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Low level of jobless claims could signal increased spending

Sep 24, 2013 Philip Burgess

In the years following the financial crisis, many Americans held back spending because they didn't feel secure in their jobs. However, now that the labor market has made great strides, future expenditures could increase, potentially signaling a bump in short term lending demand.

One of the major reasons the employment situation has been showing strength is the fact that first-time applications for unemployment benefits are relatively low. According to the U.S. Department of Labor, the week ending September 14 saw application volume increase by 15,000 to 309,000. This was less of an bump than economists surveyed by Bloomberg expected, as these experts projected at rise to 330,000 applications.

"The labor market is genuinely improving," Brian Jones, senior U.S. economist at Societe Generale, told Bloomberg. "Even if they're working through the backlog, these numbers seem to have a little bit more behind them than just processing problems."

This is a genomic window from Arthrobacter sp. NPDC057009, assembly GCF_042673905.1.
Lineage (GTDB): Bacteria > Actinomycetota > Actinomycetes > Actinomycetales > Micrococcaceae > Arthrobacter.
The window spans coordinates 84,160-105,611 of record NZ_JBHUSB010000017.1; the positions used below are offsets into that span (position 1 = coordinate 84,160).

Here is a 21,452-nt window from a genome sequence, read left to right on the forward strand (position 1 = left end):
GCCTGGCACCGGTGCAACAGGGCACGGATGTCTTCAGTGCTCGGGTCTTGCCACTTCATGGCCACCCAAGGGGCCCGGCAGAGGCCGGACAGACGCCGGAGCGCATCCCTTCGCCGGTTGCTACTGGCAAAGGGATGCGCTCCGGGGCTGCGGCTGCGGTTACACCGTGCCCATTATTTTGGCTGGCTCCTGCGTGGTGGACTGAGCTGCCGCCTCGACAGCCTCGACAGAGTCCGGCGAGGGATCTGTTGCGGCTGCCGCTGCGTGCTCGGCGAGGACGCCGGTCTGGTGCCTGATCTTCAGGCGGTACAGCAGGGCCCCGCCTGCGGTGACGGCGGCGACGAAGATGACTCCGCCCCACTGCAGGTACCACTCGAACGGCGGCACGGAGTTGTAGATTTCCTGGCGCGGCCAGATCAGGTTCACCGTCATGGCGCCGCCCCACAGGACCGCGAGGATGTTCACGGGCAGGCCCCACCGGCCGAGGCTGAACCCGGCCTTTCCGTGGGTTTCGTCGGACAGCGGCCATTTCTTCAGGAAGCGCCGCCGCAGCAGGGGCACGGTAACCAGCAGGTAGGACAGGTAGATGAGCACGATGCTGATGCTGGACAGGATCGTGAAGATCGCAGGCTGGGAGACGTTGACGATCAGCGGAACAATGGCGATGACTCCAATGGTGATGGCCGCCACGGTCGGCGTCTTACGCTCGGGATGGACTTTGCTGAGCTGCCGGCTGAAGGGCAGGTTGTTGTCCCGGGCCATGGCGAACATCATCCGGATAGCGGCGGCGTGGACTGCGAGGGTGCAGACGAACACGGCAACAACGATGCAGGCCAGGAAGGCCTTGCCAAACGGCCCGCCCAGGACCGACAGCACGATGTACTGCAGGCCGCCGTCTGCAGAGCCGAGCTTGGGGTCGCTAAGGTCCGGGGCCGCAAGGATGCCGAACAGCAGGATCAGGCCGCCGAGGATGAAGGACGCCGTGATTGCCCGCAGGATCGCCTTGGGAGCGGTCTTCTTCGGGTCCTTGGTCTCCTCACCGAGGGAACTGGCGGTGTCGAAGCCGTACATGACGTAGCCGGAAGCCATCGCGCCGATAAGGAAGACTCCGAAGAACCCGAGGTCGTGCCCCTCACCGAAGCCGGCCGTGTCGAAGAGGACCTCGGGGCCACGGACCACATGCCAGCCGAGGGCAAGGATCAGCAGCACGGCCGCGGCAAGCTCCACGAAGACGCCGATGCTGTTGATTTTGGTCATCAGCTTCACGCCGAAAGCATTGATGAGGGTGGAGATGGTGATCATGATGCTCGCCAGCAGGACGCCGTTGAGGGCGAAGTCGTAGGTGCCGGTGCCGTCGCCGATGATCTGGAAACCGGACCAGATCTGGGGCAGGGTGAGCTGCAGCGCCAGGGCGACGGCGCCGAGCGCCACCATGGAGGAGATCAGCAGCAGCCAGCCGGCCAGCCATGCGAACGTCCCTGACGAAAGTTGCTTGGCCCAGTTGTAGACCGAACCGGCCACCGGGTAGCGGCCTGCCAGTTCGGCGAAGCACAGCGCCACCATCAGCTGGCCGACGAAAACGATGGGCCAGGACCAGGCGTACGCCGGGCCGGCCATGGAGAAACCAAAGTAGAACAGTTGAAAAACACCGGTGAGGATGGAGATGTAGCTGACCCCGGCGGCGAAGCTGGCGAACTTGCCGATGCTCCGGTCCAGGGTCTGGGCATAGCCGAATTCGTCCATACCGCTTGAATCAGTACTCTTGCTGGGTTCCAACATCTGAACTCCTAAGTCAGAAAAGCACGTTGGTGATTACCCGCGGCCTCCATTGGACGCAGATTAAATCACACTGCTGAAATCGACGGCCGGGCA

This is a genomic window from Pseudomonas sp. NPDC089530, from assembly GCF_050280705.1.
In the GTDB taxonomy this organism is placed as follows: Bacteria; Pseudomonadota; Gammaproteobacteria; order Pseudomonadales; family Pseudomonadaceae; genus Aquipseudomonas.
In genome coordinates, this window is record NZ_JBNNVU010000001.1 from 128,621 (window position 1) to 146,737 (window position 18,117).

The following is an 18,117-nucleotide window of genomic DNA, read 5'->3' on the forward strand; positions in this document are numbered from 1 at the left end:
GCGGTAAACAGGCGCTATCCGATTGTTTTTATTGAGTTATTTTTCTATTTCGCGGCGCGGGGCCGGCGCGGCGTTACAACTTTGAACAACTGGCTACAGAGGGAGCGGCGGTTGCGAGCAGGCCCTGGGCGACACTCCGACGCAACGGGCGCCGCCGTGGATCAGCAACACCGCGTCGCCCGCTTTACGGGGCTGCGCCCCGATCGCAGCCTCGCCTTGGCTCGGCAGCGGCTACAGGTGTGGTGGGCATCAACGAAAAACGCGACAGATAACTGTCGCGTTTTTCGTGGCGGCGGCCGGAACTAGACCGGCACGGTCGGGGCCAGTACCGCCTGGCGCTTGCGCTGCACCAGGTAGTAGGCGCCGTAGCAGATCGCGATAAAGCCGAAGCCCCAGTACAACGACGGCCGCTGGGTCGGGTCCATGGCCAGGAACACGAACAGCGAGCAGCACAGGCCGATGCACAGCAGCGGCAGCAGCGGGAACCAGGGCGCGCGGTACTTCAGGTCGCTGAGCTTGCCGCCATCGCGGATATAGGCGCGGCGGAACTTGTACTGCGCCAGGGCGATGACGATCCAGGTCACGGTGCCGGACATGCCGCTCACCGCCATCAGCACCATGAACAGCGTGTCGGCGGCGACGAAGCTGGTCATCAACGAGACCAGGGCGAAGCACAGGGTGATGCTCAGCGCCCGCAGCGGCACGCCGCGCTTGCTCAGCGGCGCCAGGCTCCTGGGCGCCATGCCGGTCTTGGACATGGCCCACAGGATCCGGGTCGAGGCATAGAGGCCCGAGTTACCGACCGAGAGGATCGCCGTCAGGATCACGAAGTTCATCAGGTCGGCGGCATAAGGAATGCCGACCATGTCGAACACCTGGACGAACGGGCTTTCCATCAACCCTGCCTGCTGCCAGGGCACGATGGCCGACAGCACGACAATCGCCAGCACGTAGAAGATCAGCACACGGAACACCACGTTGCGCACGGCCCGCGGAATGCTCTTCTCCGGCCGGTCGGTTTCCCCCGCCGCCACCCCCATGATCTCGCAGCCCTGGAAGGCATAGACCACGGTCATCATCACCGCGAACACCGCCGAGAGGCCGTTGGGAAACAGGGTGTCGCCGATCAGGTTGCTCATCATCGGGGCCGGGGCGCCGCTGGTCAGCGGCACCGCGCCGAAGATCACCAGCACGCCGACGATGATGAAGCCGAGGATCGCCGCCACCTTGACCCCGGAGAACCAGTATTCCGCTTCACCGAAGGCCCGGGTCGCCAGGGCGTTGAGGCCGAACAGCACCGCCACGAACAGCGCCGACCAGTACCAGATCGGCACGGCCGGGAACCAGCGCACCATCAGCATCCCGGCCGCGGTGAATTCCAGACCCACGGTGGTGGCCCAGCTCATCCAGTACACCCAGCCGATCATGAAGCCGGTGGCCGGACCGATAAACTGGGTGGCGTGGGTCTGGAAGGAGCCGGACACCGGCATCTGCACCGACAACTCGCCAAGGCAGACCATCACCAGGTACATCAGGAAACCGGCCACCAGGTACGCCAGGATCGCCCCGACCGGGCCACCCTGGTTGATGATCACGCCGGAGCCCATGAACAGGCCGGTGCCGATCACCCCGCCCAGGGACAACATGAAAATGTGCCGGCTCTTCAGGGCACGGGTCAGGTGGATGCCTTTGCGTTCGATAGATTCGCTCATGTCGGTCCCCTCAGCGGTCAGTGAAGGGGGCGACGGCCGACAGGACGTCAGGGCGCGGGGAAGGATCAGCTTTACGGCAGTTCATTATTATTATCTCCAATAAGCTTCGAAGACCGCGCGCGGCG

Strong home value appreciation has also put consumers in a good position, as the latest Zillow Real Estate Market Report revealed that the growth rate reached 6 percent from the first time in seven years in July.

When favorable conditions exist, Americans tend to spend more money, but just because personal financial situations have improved doesn't mean money troubles are out of the picture. In fact, when consumers increase expenditure, they are at greater exposure, especially if an unexpected expense presents itself.

Fortunately, short term lending is available to provide assistance if need be. After a major purchase, a surprise trip the emergency room could be costly. But, using a short term loan, consumers can ensure all of their bills are paid on time, so no expensive late fees or penalties are incurred.